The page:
A reflection on Hims and Hers- A telehealth company: A client has reported it is shockingly easy to obtain certain types of psychiatric medication for anxiety and depression. I have not vetted this company and cannot verify this report. I also do not know if this company prescribes to children. A cursory look at their website seems to indicate they prescribe for things such as hair loss, anxiety, and depression. This client told me it was easy to get a prescription for an antidepression WITHOUT EVEN SEEING A DOCTOR!!! This client is very astute on mental health issues and expressed alarm. Apparently one filles out a survey and then an email is sent with directions and a prescription.
-Sorry folks. After many thousands of hours working in the mental health field, I can’t get on board with this if this is true. Psychiatry is complicated. While some of my clients are correct in their self-diagnoses, many, many, many have been wrong. In some cases, taking an antidepressant would have caused a worsening of symptoms, not an alleviation. You simply have to talk to a doctor about meds before taking them. Period. I won’t bend on this opinion. Can you talk to your primary care doctor? Yes. That is an appropriate place to start. Your primary care doctor has theoretically received enough training to help you start the process. Sometimes they will prescribe, and sometimes they will refer you to a psychiatrist, neurologist, or some other specialist. In the 15 years I’ve been practicing, I’ve seen people need to see a rheumatologist, endocrinologist, pain medicine specialist, orthopedic surgeon, OBGYN, or oncologist for what initially appeared to be psychiatric symptoms. Your primary care doctor and/or psychiatrist know to look for other things causing depression and anxiety symptoms. Here’s the most important point: Depression and anxiety are not always the diagnosis. Very often they are symptoms of another underlying issue. Let’s use the metaphor of a skin rash. Sometimes a skin rash is the diagnosis, but a break-out on the skin can indicate many other things going on with the internal organs. Depression and anxiety are no different.
That’s it for today. I look forward to sharing other interesting tidbits with you next time. I am unbelievably privileged to get a front-row seat to everything going on through the eyes of the courageous, amazing adolescents I work with in therapy. It’s an honor, and I’m proud of all of you for hanging in there during what feels like tumultuous times.
Helping teens grow and families improve connections,
Hooray! We now have in-person group therapy! This has been a long time coming. Many teens benefit from hearing what their peers have to say (when an adult is present to moderate). This is such a nice option to offer for your families because some teens have things to work on in a more social setting, the cost of therapy is lower for group therapy, and sometimes it’s easier to learn from listening to someone else walk through a struggle than to be on the spot about your own struggles.
Last month CE4Less.com was kind enough to offer a free class on treatment for PTSD in veterans in honor of Veteran’s Day. I learned so much from this class that I’ve changed my strategy in dealing with trauma in general. While we rarely work with veterans at Teen Therapy OC, it has been easy to apply the techniques to adolescent and young adult clients.
The class introduced Cognitive Processing Therapy. This is a prescripted, step by step process of working through trauma that has led to nightmares, flashbacks, intrusive thoughts, hypervigilence, fear, anxiety, insomnia, and/or the depression associated with PTSD. So far my clients with PTSD have responded positively to this protocol.
I think in the case of my clients who are in the middle of the CPT treatment, they feel better because CPT doesn’t require them to talk directly about the events that occurred. It instead allows the client to explore how the events are affecting them today. It lets them find out what internalized messages related to trust, relationships, self-governance, and boundaries have come out of the trauma. Many clients don’t realize they are living by a set of “rules” they created for themselves as a result of their trauma. These rules are almost always self-protective in a way that doesn’t adapt well to their current life.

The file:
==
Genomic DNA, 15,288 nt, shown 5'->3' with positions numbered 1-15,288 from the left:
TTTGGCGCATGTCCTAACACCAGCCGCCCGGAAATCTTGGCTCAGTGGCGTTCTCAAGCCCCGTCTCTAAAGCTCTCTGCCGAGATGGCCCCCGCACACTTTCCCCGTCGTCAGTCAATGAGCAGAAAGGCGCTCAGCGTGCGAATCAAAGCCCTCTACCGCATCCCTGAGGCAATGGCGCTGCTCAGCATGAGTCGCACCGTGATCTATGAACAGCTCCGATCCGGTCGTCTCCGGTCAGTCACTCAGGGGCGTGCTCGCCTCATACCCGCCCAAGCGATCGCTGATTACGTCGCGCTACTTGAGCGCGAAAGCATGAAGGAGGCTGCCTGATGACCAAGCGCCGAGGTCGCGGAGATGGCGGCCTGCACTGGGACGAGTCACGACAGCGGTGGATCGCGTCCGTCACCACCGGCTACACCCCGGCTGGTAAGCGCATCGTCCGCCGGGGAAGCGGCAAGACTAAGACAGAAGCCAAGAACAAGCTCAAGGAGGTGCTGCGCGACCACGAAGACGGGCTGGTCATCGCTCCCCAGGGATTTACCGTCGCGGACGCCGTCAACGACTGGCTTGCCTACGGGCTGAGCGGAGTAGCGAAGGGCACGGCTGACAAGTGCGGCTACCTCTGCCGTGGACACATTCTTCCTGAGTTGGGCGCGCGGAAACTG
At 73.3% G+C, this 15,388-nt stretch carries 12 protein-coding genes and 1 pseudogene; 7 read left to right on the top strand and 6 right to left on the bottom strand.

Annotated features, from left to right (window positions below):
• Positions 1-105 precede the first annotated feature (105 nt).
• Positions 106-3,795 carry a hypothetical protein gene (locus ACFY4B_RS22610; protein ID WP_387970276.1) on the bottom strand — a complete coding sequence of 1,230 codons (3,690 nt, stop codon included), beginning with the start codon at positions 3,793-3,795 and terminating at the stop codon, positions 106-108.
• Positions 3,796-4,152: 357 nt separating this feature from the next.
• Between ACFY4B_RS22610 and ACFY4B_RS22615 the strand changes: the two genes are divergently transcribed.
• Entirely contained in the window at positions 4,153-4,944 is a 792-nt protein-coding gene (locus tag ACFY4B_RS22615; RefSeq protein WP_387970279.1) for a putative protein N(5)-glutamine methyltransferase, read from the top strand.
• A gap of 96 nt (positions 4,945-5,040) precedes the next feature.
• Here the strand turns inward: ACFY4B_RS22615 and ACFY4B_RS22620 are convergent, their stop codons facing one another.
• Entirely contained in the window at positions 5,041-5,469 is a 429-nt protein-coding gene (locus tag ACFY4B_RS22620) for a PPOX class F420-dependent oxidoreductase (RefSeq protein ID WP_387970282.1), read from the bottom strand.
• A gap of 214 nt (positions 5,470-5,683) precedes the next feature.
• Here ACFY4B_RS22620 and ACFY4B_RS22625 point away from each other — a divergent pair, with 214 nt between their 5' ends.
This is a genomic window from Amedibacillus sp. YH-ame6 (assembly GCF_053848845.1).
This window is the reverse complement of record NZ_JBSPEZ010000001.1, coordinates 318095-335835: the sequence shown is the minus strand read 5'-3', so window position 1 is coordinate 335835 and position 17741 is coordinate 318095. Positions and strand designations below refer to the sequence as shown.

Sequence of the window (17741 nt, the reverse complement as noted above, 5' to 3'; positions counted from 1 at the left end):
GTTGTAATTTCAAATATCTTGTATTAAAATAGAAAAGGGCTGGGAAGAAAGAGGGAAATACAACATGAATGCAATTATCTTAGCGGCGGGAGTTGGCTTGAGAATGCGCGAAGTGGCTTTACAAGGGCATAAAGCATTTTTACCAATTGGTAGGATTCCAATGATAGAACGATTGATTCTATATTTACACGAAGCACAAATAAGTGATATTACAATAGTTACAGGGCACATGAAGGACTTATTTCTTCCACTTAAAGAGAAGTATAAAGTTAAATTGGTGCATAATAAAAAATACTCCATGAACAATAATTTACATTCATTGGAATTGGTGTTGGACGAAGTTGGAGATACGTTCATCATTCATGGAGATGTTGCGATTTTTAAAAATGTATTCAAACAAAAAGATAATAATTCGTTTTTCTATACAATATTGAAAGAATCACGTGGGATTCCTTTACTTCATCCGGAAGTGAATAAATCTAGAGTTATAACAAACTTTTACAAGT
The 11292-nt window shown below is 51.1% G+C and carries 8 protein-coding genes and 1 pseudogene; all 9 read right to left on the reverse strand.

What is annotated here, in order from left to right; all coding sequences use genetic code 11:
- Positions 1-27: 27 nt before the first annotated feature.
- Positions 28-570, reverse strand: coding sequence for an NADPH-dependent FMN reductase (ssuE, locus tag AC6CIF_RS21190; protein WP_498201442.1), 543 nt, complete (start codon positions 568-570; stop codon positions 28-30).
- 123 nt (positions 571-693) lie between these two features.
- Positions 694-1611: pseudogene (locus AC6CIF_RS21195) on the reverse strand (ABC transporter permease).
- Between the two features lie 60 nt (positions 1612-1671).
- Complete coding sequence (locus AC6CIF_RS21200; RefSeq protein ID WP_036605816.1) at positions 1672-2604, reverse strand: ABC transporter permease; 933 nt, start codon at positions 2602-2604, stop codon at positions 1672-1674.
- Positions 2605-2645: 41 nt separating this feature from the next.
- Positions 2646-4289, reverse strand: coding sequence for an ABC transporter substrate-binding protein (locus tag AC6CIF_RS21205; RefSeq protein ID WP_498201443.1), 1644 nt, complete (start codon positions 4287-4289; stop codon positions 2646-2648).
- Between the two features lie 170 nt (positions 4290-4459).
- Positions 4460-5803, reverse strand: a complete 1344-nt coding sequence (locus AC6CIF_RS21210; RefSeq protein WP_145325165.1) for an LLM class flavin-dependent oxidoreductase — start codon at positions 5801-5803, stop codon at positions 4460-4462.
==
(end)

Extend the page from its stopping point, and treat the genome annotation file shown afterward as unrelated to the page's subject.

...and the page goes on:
Here’s an example modified to keep complete confidentiality for my clients: When Jane was 16 she got drunk at a high school party. She was not so drunk that she blacked out the experience. She remembers making out with a guy who nobody else seemed to really know at the party. He convinced her to go out to his car. When they were there, Jane was assaulted by this guy and it really scared her. She got home safely, but Jane didn’t tell anyone what happened. A few months later she began to have nightmares. She became jumpy when friends at school tried to hug her. She started to feel withdrawn, fearful, and powerless. She also felt paranoid each time she saw a black SUV drive by that it could be this guy in his car. Six months after the assault, Jane felt like she’d lost herself to a prison of anxiety, flashbacks, and a sense that the world could not be trusted.
Jane came to counseling and was diagnosed with PTSD. She was relieved to know there was an explanation, but she didn’t know what to do to get her life back. She didn’t feel ready to share details of the event because that felt too overwhelming. She was thankful she could start CPT without going into detail about her trauma. She was able to complete the first steps (impact statement and stuck points) and already see there was a light at the end of the tunnel.
In no way do I profess to be an expert at the administration of CPT just because I took one class. There are therapists with more training in this treatment protocol. I do have extensive experience with teenagers though, and some begin therapy to talk about what they think is bothering them only to discover their symptoms are in response to a trauma. I’m incredibly grateful to have this tool available to help. It seems to be working well. I’m also grateful to the Dept. of Veteran’s Affairs for making these tools free to clinicians so they can guide their clients through this process.
Hello, I’m Lauren! If you notice your teen struggling, you might be feeling helpless, hopeless, frustrated or concerned as a parent. Try to remember, there is hope. I want to help your adolescent feel better. My hope is for them to enjoy their life again. I want them to feel confident they can handle whatever situations arise.